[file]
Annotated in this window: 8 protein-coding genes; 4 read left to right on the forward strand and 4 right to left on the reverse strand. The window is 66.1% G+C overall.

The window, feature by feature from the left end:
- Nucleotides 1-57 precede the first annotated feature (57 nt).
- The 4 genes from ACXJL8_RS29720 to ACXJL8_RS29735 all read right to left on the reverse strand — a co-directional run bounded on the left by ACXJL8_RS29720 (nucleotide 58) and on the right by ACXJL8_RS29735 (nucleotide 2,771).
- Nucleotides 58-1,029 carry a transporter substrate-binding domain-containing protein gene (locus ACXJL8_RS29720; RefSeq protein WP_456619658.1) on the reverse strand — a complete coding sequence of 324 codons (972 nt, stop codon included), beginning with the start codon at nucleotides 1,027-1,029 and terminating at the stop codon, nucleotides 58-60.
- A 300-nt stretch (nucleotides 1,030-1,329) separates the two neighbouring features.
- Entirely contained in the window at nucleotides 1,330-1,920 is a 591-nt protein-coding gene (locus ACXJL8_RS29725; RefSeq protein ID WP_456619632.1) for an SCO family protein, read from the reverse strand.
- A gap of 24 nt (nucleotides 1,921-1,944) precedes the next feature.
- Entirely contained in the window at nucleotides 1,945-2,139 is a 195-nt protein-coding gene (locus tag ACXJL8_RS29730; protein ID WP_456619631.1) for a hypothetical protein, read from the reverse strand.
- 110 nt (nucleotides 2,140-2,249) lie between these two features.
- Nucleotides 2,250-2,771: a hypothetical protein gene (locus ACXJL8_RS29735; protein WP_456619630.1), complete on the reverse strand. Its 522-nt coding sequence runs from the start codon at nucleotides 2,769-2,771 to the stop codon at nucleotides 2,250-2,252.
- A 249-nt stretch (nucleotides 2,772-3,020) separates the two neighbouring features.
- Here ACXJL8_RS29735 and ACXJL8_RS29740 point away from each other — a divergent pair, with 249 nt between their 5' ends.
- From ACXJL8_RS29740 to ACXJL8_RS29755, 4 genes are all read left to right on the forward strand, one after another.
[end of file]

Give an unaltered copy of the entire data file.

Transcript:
Annotated in this window: 8 protein-coding genes; 4 read left to right on the forward strand and 4 right to left on the reverse strand. The window is 66.1% G+C overall.

The window, feature by feature from the left end:
- Nucleotides 1-57 precede the first annotated feature (57 nt).
- The 4 genes from ACXJL8_RS29720 to ACXJL8_RS29735 all read right to left on the reverse strand — a co-directional run bounded on the left by ACXJL8_RS29720 (nucleotide 58) and on the right by ACXJL8_RS29735 (nucleotide 2,771).
- Nucleotides 58-1,029 carry a transporter substrate-binding domain-containing protein gene (locus ACXJL8_RS29720; RefSeq protein WP_456619658.1) on the reverse strand — a complete coding sequence of 324 codons (972 nt, stop codon included), beginning with the start codon at nucleotides 1,027-1,029 and terminating at the stop codon, nucleotides 58-60.
- A 300-nt stretch (nucleotides 1,030-1,329) separates the two neighbouring features.
- Entirely contained in the window at nucleotides 1,330-1,920 is a 591-nt protein-coding gene (locus ACXJL8_RS29725; RefSeq protein ID WP_456619632.1) for an SCO family protein, read from the reverse strand.
- A gap of 24 nt (nucleotides 1,921-1,944) precedes the next feature.
- Entirely contained in the window at nucleotides 1,945-2,139 is a 195-nt protein-coding gene (locus tag ACXJL8_RS29730; protein ID WP_456619631.1) for a hypothetical protein, read from the reverse strand.
- 110 nt (nucleotides 2,140-2,249) lie between these two features.
- Nucleotides 2,250-2,771: a hypothetical protein gene (locus ACXJL8_RS29735; protein WP_456619630.1), complete on the reverse strand. Its 522-nt coding sequence runs from the start codon at nucleotides 2,769-2,771 to the stop codon at nucleotides 2,250-2,252.
- A 249-nt stretch (nucleotides 2,772-3,020) separates the two neighbouring features.
- Here ACXJL8_RS29735 and ACXJL8_RS29740 point away from each other — a divergent pair, with 249 nt between their 5' ends.
- From ACXJL8_RS29740 to ACXJL8_RS29755, 4 genes are all read left to right on the forward strand, one after another.